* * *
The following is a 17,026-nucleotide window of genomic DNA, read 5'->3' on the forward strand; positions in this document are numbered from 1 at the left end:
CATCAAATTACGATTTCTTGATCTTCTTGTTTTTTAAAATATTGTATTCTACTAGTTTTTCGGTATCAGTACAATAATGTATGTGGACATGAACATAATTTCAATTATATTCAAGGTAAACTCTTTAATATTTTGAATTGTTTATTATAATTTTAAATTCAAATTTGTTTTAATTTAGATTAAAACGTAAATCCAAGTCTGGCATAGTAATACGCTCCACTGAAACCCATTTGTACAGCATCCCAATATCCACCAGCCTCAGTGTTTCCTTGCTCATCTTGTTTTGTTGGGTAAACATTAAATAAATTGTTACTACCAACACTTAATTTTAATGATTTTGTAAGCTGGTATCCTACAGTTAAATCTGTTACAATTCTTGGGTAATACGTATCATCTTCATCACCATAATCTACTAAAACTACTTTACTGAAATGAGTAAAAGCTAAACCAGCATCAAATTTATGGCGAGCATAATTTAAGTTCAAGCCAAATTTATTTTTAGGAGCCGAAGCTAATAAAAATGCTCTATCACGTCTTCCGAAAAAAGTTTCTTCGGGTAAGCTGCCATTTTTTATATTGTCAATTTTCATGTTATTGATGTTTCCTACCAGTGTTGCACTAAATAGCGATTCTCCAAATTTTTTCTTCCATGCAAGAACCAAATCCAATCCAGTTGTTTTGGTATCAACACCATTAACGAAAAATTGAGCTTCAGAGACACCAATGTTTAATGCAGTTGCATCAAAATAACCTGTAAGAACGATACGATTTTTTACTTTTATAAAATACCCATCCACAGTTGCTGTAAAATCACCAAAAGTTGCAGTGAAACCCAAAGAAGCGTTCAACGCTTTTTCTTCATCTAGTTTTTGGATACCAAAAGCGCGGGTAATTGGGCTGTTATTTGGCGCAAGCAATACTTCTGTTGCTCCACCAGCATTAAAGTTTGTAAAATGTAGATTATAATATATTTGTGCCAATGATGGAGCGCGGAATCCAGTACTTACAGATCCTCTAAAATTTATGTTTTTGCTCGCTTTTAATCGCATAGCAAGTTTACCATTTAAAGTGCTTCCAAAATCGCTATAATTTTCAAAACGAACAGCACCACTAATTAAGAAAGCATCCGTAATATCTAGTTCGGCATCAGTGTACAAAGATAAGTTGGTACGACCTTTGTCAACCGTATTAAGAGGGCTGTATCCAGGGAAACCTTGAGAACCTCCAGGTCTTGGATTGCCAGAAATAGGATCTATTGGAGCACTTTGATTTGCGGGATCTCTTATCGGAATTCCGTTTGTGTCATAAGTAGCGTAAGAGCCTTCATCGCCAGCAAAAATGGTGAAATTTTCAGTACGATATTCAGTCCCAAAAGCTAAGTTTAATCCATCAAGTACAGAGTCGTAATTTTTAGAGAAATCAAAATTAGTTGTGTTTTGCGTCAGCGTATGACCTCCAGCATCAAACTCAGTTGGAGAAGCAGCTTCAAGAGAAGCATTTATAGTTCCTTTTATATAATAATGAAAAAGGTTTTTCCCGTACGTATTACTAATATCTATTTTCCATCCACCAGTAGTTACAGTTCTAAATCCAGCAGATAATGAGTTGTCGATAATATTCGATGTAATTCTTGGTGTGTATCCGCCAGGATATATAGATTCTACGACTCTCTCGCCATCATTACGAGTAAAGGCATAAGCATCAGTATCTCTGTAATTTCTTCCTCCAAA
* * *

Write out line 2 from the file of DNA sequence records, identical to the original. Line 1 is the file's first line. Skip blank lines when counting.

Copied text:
CATCAAATTACGATTTCTTGATCTTCTTGTTTTTTAAAATATTGTATTCTACTAGTTTTTCGGTATCAGTACAATAATGTATGTGGACATGAACATAATTTCAATTATATTCAAGGTAAACTCTTTAATATTTTGAATTGTTTATTATAATTTTAAATTCAAATTTGTTTTAATTTAGATTAAAACGTAAATCCAAGTCTGGCATAGTAATACGCTCCACTGAAACCCATTTGTACAGCATCCCAATATCCACCAGCCTCAGTGTTTCCTTGCTCATCTTGTTTTGTTGGGTAAACATTAAATAAATTGTTACTACCAACACTTAATTTTAATGATTTTGTAAGCTGGTATCCTACAGTTAAATCTGTTACAATTCTTGGGTAATACGTATCATCTTCATCACCATAATCTACTAAAACTACTTTACTGAAATGAGTAAAAGCTAAACCAGCATCAAATTTATGGCGAGCATAATTTAAGTTCAAGCCAAATTTATTTTTAGGAGCCGAAGCTAATAAAAATGCTCTATCACGTCTTCCGAAAAAAGTTTCTTCGGGTAAGCTGCCATTTTTTATATTGTCAATTTTCATGTTATTGATGTTTCCTACCAGTGTTGCACTAAATAGCGATTCTCCAAATTTTTTCTTCCATGCAAGAACCAAATCCAATCCAGTTGTTTTGGTATCAACACCATTAACGAAAAATTGAGCTTCAGAGACACCAATGTTTAATGCAGTTGCATCAAAATAACCTGTAAGAACGATACGATTTTTTACTTTTATAAAATACCCATCCACAGTTGCTGTAAAATCACCAAAAGTTGCAGTGAAACCCAAAGAAGCGTTCAACGCTTTTTCTTCATCTAGTTTTTGGATACCAAAAGCGCGGGTAATTGGGCTGTTATTTGGCGCAAGCAATACTTCTGTTGCTCCACCAGCATTAAAGTTTGTAAAATGTAGATTATAATATATTTGTGCCAATGATGGAGCGCGGAATCCAGTACTTACAGATCCTCTAAAATTTATGTTTTTGCTCGCTTTTAATCGCATAGCAAGTTTACCATTTAAAGTGCTTCCAAAATCGCTATAATTTTCAAAACGAACAGCACCACTAATTAAGAAAGCATCCGTAATATCTAGTTCGGCATCAGTGTACAAAGATAAGTTGGTACGACCTTTGTCAACCGTATTAAGAGGGCTGTATCCAGGGAAACCTTGAGAACCTCCAGGTCTTGGATTGCCAGAAATAGGATCTATTGGAGCACTTTGATTTGCGGGATCTCTTATCGGAATTCCGTTTGTGTCATAAGTAGCGTAAGAGCCTTCATCGCCAGCAAAAATGGTGAAATTTTCAGTACGATATTCAGTCCCAAAAGCTAAGTTTAATCCATCAAGTACAGAGTCGTAATTTTTAGAGAAATCAAAATTAGTTGTGTTTTGCGTCAGCGTATGACCTCCAGCATCAAACTCAGTTGGAGAAGCAGCTTCAAGAGAAGCATTTATAGTTCCTTTTATATAATAATGAAAAAGGTTTTTCCCGTACGTATTACTAATATCTATTTTCCATCCACCAGTAGTTACAGTTCTAAATCCAGCAGATAATGAGTTGTCGATAATATTCGATGTAATTCTTGGTGTGTATCCGCCAGGATATATAGATTCTACGACTCTCTCGCCATCATTACGAGTAAAGGCATAAGCATCAGTATCTCTGTAATTTCTTCCTCCAAA